But, for those who think that TED only offers the positive, Dr Kaled Alamarie, an environmental protection scientist from the New York City Department of Environmental Protection, delivered a dose of realism. “Water is becoming so scarce in certain areas that gun battles erupt,” said Alamarie, who emigrated from Yemen some three decades ago, and speaks now with a thick Brooklyn accent. Deaths from battles over land and water rights, he said, “results in the deaths of some 4,000 people each year, probably more than the violence in the south, the armed rebellion in the north, and Yemeni al-Qaeda terrorism combined.”
Technology, such as drip irrigation, would help, as would desalination plants along the coast, he said, but the costs to pipe that water to Sanaa, 2,250m (7,000ft) above sea level, are prohibitive. “There are,” he said, “no quick fixes and no one size fits all solution.”
The talks continued on similar themes, including hi-tech medical sensors that could, it was claimed, help extend the lives of the 97% of the Yemeni population who never make it past the age of 65.
TEDx events like the one in Sanaa are affiliated with TED, but locally organized. They are an offshoot of the two, highly-successful annual conferences organized by TED itself. Since launching the idea of TEDx in 2009, there have been more than 4,000 events in more than 130 countries.
But, despite their success, TED – and what it stands for – is not without criticism. Some argue that the organization promotes saccharine visions, and ideas devoid of meaningful content or reality. Packaged into a maximum of 18-minutes, the talks allow for precious little analysis, let alone nuance, that characterizes real problems or solutions. At times TEDx Sanaa fell into the more easily parodied moments of TED world, such as the incessant clapping after each speaker (a TED attribute parodied by the satricial website the Onion, in a series of videos).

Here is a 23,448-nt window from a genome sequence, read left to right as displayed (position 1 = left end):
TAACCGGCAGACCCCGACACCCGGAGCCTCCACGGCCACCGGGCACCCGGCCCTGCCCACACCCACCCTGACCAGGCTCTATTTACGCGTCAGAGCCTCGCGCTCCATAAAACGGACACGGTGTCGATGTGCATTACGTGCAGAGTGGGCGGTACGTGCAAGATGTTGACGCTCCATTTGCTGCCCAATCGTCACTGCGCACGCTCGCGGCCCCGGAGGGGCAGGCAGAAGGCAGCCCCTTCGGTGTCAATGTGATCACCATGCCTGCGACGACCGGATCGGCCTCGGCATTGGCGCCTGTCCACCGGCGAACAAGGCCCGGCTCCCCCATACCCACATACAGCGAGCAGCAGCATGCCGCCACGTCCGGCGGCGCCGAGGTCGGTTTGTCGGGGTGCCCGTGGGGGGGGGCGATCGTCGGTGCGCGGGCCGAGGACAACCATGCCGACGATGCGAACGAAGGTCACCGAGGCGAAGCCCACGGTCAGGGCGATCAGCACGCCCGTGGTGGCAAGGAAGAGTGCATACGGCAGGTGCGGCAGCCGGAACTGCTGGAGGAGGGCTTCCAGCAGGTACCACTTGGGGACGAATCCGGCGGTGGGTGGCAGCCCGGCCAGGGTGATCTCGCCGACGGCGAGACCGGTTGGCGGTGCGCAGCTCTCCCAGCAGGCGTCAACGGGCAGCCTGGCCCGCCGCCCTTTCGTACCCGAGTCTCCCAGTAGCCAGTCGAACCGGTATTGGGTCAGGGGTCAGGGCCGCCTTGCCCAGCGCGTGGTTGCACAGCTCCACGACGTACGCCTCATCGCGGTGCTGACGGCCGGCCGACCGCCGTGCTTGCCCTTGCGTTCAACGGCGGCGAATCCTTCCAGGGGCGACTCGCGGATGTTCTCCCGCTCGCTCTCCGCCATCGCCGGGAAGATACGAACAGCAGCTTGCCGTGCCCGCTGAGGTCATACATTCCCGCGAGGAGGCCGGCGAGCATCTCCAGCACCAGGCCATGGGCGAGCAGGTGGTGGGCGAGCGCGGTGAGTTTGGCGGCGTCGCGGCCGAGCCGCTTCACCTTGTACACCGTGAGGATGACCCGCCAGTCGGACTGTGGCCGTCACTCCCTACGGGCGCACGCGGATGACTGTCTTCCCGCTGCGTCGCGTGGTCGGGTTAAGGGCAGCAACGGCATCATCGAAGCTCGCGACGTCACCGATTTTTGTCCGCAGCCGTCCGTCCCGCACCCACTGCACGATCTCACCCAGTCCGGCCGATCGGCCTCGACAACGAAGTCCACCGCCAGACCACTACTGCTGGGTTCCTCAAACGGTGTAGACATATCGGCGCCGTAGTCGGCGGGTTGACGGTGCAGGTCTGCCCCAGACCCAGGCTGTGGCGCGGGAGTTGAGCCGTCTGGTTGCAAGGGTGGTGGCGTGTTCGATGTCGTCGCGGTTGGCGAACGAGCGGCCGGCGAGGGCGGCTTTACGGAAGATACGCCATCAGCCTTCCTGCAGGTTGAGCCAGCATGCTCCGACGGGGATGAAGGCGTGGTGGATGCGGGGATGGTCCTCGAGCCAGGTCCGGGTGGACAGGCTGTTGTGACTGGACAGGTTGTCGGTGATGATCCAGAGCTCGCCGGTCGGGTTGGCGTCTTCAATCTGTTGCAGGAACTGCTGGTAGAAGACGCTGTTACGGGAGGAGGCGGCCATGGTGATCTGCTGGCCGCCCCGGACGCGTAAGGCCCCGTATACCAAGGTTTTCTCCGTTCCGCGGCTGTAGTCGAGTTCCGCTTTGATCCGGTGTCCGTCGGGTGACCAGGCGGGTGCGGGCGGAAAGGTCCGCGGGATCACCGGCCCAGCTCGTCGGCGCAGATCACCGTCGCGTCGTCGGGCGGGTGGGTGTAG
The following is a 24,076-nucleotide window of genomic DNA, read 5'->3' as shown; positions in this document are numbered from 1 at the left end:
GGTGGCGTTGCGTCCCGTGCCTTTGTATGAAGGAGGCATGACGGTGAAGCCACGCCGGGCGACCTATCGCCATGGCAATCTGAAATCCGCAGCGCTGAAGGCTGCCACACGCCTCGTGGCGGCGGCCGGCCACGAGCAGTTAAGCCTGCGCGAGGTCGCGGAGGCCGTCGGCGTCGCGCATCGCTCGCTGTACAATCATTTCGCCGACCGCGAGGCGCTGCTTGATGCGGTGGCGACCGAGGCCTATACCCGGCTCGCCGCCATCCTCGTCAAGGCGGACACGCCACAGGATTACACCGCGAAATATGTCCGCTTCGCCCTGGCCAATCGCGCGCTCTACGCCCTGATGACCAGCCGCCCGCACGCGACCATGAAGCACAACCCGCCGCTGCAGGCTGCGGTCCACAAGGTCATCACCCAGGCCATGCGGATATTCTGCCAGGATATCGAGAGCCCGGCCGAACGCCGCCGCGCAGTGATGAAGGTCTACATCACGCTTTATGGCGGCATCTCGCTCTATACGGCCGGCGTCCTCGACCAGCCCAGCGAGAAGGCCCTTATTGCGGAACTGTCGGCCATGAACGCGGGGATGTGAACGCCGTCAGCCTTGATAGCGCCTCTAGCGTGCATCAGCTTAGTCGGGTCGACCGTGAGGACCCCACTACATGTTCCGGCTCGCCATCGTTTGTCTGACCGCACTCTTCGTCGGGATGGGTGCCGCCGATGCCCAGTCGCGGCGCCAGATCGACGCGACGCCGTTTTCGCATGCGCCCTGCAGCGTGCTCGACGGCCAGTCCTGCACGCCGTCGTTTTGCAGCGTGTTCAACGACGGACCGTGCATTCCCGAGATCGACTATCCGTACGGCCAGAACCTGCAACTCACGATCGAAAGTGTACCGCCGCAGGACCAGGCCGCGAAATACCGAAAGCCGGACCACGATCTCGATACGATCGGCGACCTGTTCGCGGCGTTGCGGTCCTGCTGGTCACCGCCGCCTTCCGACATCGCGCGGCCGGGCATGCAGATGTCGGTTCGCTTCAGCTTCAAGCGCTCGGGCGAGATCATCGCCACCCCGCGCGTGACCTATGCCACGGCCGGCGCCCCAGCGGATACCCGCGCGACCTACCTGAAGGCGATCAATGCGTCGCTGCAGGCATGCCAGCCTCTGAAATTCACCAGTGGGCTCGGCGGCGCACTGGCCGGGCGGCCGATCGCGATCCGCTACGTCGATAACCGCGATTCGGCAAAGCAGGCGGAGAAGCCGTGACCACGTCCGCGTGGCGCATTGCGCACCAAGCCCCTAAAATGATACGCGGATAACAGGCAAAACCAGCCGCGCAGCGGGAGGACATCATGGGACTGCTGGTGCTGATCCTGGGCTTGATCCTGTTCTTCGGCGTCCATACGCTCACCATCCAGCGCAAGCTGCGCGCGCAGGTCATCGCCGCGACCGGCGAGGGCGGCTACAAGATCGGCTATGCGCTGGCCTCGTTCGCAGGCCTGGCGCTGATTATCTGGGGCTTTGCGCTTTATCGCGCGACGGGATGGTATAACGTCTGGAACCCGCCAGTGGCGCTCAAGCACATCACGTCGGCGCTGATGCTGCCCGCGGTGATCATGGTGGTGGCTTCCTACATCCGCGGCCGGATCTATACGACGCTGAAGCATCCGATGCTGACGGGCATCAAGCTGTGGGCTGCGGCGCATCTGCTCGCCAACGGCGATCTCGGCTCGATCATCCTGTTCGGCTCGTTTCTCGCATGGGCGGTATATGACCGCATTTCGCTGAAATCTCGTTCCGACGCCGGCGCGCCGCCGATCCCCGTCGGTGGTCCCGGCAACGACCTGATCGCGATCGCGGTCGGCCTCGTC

And, within Yemen itself, there were some doubts about the event. One activist, who did not attend, criticized the exclusiveness of the event, citing the application process, which required a Western-style resume, something many Yemenis were not used to.
As a result, most of the attendees were from the young, educated, urban elite, with a slight bias towards males.
Some also criticized the organizers for not live-streaming the event at Sanaa’s coffee houses, one of the few places in the city with reliable high-speed internet.
In the end, only a little over 300 people viewed the event’s webcast.
But, for many, the success of TEDxSanaa was simply that it took place: a decidedly progressive event at a time of enormous political change. The country is still struggling in the aftermath of last year’s anti-government demonstrations that pushed the country to the of civil war before a political deal led to 33 year President Ali Abdullah Saleh stepping down from power. The transitional government is now supposed to be paving the way for open elections next year, but political negotiations have been stalled for months.
And there are other problems. Foreign kidnappings have become so common that it is now something of a national joke (the far majority of the kidnapped are returned unharmed) and there is also growing criticism over US drone strikes, which are openly embraced by the current government. Yemen’s interim President Abd Rabu Mansur Hadi, in his first visit to Washington in September, marveled at drone technology, claiming that it was “more advanced than the human brain”. And just two days before the TEDx event, a reported US drone strike targeted suspected Al Qaeda militants in central Yemen, one of a series of attacks that has only escalated in recent months.